coffee-hands-mobile-phone-4831

Planning, building, testing, and launching an app is hard business! It’s not for the faint of heart. But, it is certainly a winnable and worthy endeavor, especially as mobile traffic surpasses desktop. You’re probably asking yourself the same questions that thousands of marketers are – should we build an app? Is it worth it? Will my customers use it? Can we figure out this mobile thing?

First, take a minute to breathe. Before any code is written, before large checks are cashed or even MVPs (minimum viable products) are built, this post teaches you the fundamental, four-step approach to planning your mobile product launch.

 

1.    Understand your market and category

Collectively, the iTunes and Google Play stores have over 2.5 million apps! Marketing your app amongst that kind of competition is difficult, even with the largest marketing budgets, so you need to do work up from to establish an identity and a niche that helps you stand out from the crowd.

Research your target category. For example, if you are launching a video app, spend some time looking at the video category’s top apps. What is their USP (unique selling proposition)? What do those apps do better than every other video app? What do they do worse? Are there underserved niches that you can turn into an opportunity for your app to own/win?

 

2.    Understand your (existing) audience

Not all audiences are equal. In fact, what makes them unique are their differences! When launching a mobile product for the first time, it may be hard to pinpoint where your current and hopeful audiences are. Begin by relating any and all insights from your current customer base to your intended mobile campaign. What do your web analytics say? What type of demo data do you have from your sales? Who are your biggest cheerleaders and advocates on social media?

 

3.    Know your goals and KPIs (These may change, so have no fear!)

Focus. Focus. Focus. Most brands and developers are in such a rush to just produce an app that they often neglect to seriously think about their goals. Slow down. Get feedback from your entire team – marketing, product, development, PR, etc. – and think deeply about what it is you want users to do when they download your app.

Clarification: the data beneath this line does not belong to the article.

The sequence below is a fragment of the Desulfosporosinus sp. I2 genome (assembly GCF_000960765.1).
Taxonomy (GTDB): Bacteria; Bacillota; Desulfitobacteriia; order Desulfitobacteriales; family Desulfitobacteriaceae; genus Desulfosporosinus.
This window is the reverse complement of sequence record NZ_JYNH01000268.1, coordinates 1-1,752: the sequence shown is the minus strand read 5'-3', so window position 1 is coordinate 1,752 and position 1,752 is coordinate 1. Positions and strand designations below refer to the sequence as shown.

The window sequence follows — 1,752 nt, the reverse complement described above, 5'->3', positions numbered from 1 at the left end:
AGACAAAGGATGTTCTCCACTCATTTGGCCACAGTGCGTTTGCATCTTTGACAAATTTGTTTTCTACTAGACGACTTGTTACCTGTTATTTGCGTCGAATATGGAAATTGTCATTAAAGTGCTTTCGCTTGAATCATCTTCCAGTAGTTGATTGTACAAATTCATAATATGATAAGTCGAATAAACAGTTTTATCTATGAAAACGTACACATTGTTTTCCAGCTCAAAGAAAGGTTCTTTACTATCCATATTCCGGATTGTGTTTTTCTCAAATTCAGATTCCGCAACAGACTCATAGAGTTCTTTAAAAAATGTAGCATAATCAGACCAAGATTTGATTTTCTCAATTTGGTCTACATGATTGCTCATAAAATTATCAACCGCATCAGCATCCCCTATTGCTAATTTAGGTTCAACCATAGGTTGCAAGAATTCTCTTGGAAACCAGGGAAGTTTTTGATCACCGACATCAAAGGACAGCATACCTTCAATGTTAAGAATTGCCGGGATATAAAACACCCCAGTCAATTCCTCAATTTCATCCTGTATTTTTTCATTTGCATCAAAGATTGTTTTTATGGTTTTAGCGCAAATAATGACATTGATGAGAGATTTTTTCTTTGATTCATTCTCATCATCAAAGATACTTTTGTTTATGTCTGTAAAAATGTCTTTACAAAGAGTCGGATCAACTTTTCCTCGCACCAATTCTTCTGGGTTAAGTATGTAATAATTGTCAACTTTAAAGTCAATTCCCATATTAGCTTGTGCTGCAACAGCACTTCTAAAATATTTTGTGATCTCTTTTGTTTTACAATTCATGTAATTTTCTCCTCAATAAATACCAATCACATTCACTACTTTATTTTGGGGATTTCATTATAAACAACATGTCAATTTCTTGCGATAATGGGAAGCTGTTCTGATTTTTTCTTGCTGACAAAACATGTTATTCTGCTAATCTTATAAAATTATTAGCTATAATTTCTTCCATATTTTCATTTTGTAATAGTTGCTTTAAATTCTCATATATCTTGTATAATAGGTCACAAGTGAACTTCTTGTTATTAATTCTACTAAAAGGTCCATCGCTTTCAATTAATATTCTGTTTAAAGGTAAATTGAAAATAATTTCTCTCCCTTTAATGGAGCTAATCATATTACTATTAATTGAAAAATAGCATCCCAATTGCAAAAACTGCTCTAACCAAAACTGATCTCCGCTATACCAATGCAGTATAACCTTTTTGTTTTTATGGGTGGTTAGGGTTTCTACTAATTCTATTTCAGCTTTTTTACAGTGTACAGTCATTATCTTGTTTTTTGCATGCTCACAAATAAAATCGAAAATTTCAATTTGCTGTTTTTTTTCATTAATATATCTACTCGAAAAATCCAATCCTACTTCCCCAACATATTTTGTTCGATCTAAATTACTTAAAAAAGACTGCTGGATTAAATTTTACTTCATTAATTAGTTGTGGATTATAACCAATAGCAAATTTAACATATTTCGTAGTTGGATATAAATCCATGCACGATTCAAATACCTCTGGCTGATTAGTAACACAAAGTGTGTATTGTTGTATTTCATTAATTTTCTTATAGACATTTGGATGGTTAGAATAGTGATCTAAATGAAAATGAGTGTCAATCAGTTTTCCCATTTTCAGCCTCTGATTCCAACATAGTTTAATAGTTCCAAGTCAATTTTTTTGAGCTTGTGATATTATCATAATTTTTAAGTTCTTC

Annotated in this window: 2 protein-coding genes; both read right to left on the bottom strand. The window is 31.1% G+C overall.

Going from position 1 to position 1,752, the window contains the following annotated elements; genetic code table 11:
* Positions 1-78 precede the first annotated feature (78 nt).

Create your top five objectives. Now, trim them to one or two! Yes, become that focused. Apps that try to do too many things confuse users. Confused users do not return to apps. Don’t let your app make a fast track to the app graveyard screen! (We all know that one, don’t we?)

Even as you try to stay focused, be flexible and forgiving. You will find that your KPIs may change post-launch. Much of this depends on how your users respond to your app and how iterative you are in refining it based on their feedback.

 

4.    Invest in the data

We will save the nuts and bolts of this for a post later in this series. But, just remember that you cannot use data that was never collected! Not collecting the right data – on how your users interact with the app, where your conversions are occurring, and, most importantly, what is bringing them back to your app – is one of the biggest mistakes we see brands make. It’s a bit like going on a road trip in a beautiful convertible to an unfamiliar area without having a map at your disposal. You can have the most beautiful, functional app in the world, but remember: it can’t steer itself.

Hopefully by this point, you’re feeling a little less overwhelmed about the world of apps – and finding your place in it. The next posts in the series will cover how to assess costs and spend, how to choose the right technology partners, and how to set up tracking to bring in the invaluable data we mentioned above. Until next time…

Leave a Comment

Craig Weinberg
Craig Weinberg joined 3Q after serving as Mobile Practice Lead at Mindshare, where he led mobile marketing across Mindshare's North American client portfolio. With a strong background in mobile marketing, media, content, strategy and business development, Craig provided the overall mobile marketing, media planning and buying for clients such as American Express, ampm, Land Rover, and CVS. Prior to Mindshare, Craig was the Mobile Strategy Manager at MediaVest, where he oversaw the mobile communications strategy within Proctor and Gamble's lead communications team/agency. He also spent four years at Sony Music Entertainment, where he was responsible for mobile sales, distribution and marketing of Sony's Music's mobile content catalog. Craig owns a strategic mobile consultancy, Savoy Mobile Inc., for which he advises mobile and ad-tech startups in areas like product, growth, branding and partnership strategies. He is a frequent speaker on mobile topics at industry events. He lives on the Upper West Side with his wife, Ilana, and his baby girl, Mara. And he happens to be an unapologetic lifelong Philadelphia sports fan.